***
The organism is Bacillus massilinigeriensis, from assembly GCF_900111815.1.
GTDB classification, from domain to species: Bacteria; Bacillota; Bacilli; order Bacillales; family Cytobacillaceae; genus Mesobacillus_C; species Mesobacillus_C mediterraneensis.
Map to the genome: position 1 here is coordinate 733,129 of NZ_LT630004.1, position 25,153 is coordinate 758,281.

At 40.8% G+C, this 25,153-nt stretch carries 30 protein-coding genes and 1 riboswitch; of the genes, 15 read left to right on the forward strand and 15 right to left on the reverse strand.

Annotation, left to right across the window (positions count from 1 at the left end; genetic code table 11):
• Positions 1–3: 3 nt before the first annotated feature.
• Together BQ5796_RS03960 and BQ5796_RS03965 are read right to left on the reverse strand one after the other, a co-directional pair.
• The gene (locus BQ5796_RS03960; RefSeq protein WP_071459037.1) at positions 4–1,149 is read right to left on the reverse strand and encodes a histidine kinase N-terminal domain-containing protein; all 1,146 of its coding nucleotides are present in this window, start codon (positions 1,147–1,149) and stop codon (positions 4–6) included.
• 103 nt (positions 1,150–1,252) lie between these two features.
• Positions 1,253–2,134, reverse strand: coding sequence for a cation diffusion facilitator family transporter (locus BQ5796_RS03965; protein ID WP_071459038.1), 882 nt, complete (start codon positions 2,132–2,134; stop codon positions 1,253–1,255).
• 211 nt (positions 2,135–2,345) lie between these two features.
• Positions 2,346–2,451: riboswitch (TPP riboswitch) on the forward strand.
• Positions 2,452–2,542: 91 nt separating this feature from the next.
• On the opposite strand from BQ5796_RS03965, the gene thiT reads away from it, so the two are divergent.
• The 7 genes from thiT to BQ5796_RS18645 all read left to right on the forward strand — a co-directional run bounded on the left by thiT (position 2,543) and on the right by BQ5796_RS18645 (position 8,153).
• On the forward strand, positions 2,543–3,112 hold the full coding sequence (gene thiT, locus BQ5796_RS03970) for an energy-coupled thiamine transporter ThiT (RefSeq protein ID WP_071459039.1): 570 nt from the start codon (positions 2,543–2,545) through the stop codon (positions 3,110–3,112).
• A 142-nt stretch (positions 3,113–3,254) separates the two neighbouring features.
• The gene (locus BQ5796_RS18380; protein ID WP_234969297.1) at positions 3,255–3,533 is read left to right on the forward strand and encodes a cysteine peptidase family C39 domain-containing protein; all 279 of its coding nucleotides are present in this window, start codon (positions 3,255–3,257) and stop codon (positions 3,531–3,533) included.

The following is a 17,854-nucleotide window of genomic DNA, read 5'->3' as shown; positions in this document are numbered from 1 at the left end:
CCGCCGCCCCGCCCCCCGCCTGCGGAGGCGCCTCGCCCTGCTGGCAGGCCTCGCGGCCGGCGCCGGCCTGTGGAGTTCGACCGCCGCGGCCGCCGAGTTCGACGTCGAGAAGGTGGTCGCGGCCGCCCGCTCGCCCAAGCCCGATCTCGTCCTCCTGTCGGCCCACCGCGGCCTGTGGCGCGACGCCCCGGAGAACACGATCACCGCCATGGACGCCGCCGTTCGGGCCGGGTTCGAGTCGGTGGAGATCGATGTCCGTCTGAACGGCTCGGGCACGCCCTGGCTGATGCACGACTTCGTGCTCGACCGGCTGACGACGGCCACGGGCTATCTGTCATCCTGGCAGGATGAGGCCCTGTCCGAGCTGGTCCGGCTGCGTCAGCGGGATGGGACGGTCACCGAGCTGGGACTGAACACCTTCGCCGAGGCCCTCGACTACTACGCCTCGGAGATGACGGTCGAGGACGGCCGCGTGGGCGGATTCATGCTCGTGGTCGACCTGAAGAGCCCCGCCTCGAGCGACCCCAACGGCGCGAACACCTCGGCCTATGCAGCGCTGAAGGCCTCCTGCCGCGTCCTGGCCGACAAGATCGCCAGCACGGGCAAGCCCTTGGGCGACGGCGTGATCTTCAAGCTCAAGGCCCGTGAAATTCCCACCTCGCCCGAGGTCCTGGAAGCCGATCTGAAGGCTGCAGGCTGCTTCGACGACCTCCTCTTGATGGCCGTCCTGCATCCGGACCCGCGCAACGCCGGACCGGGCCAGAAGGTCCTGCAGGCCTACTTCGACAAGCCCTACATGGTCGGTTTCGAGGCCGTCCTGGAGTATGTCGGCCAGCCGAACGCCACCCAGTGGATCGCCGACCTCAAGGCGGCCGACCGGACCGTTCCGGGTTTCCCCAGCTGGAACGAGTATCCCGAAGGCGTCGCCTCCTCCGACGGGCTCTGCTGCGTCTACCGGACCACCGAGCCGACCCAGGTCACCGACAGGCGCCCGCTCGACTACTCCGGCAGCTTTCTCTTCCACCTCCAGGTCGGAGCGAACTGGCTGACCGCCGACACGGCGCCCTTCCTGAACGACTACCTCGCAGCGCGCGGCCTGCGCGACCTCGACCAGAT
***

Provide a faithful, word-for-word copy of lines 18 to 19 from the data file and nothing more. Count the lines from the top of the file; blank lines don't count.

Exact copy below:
• The gene (locus BQ5796_RS18380; protein ID WP_234969297.1) at positions 3,255–3,533 is read left to right on the forward strand and encodes a cysteine peptidase family C39 domain-containing protein; all 279 of its coding nucleotides are present in this window, start codon (positions 3,255–3,257) and stop codon (positions 3,531–3,533) included.

The following is a 17,854-nucleotide window of genomic DNA, read 5'->3' as shown; positions in this document are numbered from 1 at the left end: